I don’t see Hillary as a hawk necessarily. Someone whose first reaction to aggression is aggression along the lines of Lindsey Graham or John McCain is very definitely a hawk. This is a particularly Republican tendency; the drive for an ever stronger military and flag-waving support for the troops. A belief that government is best when small with the exception of its military might—these are the values of a hawk. Trump appears to focus on strength, on winning and winning through strength. A frequent “attack” is to call someone weak. His early campaign theme talked about winning; he’s a winner, with him as president, we would get tired of winning.
The Democratic Party tends to contain more anti-war ideals, although it is by no means anti-military. America’s war footing over the past 20 years is reflected in a belief that one can support the troops and support the country. The “love it or leave it” attitude so prevalent during the first Gulf War is somewhat shopworn. The George W attitude that “you’re either for us or against us” statement has been tempered with an understanding that we can support our President, and dislike some of his (or soon her) policies.
President Obama is not a Progressive in the traditional sense and this is no more evident than the almost immediate wave of anger towards his early decisions to keep troops in Iraq and leave Guantanamo open. Just as the Republicans, most Democrats are also fairly definite in their attitudes, varied as they might be, and unwilling or unable to understand the nuances, international pressures, and all that is involved in decisions at the presidential level. Very few have the time or inclination to synthesize political discussions in such a way as to truly understand why decisions are made. We also have limited access to all of the information available to those at the most senior levels and, like it or not, are subject to the opinions of the mainstream media. Their choices in what to report, how, and whom to interview, very definitely effect our understanding of the world.
A significant difference between the two parties, and their presidential candidates over time, is that a Democrat tends to view diplomacy as the first choice – with aggression used only as a last resort. To the Republicans and our current Republican nominee, this is reflective of weakness, of leading from behind. A true coalition has evolving policy and leadership either shared or distributed among members. An understanding that we are strongest when we work together. Even George W knew that he had to gather support before taking action.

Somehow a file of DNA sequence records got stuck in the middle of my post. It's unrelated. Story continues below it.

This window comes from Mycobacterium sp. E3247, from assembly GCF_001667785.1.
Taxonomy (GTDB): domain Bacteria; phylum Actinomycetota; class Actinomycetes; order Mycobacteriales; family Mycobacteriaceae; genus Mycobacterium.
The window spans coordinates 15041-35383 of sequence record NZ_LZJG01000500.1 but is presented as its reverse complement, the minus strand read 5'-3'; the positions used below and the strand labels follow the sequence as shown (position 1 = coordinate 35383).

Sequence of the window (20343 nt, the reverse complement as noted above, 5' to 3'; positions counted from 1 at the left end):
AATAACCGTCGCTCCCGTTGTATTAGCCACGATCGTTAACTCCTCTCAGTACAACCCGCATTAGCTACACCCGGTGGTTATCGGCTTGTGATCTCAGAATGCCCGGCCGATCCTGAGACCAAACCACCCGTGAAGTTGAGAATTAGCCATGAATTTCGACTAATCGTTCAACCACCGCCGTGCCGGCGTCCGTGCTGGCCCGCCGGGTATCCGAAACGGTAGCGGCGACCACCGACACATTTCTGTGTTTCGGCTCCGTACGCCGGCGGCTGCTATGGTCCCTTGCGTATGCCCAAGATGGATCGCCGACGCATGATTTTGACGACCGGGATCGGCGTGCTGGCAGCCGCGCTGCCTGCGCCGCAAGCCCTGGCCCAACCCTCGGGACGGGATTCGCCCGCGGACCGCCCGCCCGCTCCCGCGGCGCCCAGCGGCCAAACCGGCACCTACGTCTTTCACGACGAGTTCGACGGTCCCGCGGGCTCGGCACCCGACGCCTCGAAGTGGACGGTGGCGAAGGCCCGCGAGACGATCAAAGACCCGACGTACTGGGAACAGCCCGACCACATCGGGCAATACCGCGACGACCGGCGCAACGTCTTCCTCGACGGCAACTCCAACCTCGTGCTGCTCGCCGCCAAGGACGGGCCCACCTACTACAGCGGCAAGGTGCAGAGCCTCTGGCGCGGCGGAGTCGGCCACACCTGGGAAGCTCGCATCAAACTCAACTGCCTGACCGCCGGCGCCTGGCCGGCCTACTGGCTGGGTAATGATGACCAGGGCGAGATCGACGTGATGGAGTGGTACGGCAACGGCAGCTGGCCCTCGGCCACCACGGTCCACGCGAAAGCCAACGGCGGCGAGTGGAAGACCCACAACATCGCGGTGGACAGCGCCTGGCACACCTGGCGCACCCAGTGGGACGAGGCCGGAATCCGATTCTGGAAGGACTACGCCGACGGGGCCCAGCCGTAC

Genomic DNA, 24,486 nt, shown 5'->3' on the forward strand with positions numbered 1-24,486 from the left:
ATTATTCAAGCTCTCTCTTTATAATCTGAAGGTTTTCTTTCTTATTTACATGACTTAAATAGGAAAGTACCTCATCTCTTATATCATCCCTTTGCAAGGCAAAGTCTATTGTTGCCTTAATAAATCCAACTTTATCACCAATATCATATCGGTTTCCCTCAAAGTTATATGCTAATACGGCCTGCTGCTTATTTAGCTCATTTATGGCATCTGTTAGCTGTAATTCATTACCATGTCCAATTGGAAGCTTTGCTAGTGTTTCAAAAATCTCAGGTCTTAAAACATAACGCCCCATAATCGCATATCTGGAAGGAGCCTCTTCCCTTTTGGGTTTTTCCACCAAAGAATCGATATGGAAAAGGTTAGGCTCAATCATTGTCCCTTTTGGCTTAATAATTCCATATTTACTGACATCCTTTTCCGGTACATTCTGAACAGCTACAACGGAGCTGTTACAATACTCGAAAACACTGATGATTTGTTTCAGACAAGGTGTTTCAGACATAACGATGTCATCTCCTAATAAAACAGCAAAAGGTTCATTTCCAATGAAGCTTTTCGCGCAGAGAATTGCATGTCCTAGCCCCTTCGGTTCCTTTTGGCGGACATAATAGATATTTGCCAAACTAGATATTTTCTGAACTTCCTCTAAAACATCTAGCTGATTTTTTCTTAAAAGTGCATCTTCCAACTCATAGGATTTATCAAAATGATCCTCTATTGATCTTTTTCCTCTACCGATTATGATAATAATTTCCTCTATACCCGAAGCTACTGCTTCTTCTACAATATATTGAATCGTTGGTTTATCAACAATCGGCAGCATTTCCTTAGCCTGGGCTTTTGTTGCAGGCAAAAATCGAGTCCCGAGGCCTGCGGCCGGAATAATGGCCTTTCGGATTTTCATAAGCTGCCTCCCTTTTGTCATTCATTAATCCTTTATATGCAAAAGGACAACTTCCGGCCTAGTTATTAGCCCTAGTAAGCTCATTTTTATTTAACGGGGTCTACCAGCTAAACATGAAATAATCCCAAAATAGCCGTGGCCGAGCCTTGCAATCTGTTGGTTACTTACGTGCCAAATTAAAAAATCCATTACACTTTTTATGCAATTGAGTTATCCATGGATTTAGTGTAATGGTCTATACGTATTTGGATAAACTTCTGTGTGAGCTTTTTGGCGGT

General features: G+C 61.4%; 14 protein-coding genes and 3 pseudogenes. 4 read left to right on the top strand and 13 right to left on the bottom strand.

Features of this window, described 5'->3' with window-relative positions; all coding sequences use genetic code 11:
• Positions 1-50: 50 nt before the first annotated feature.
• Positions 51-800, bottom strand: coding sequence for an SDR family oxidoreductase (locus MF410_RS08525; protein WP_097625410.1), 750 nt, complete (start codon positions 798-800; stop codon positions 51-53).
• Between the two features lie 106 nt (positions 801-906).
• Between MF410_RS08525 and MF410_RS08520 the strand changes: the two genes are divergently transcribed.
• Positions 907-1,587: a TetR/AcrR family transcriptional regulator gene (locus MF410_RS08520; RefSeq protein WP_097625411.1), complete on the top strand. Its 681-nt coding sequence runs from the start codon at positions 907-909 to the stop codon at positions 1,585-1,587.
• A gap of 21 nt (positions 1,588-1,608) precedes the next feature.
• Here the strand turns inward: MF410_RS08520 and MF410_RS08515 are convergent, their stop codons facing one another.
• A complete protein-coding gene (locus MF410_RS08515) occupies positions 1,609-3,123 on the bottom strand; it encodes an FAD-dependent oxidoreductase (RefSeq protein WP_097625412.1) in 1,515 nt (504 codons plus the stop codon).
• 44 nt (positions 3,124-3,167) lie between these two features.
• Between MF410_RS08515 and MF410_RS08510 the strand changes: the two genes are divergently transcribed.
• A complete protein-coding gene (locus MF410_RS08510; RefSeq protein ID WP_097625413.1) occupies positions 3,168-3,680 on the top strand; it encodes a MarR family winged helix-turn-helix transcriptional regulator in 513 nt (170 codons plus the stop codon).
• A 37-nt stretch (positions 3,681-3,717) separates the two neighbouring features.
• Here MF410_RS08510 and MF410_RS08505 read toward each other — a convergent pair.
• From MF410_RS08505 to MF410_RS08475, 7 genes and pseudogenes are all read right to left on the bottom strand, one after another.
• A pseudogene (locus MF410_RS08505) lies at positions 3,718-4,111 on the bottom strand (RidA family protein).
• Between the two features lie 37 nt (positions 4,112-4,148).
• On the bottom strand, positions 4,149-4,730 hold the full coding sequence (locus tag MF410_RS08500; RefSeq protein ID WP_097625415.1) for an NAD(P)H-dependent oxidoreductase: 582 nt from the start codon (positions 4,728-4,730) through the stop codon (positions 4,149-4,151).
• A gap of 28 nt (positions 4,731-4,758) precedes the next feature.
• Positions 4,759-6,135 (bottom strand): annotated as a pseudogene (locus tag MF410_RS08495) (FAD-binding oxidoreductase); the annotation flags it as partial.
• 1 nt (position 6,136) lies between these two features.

Much of the deep divide within the Democratic Party comes from the wide umbrella that includes beliefs ranging from the far left to the center left. There is no definitive definition of who is more progressive, who is more liberal. The anti-war wing has espoused a black/white belief that all war is bad. I find myself surprised at myself in that, as a lifelong pacifist, I am anti-war, but as an adult, I understand that sometimes countries need to take actions I might not like, or even agree with, to maintain its position in the world.
While I do not agree with the notion that as “the” superpower we can tell other countries what to do, I do agree that we have to negotiate and compromise so that another country is not left with nothing in the win column. This will engender only anger that leads to lashing out at whomever they believe has wronged them. Witness ISIL. I am unable to say, despite my deeply rooted pacifism, that all war is wrong. I have known people with tattoos on their wrist; I have studied history; and I know that sometimes, the only answer is military action. Without a coalition of allies, without the entry of the United States, WWII would likely have turned out quite differently. Israel would not exist and the whole complexion of Europe and thus the world would be something that we would be unlikely to recognize today.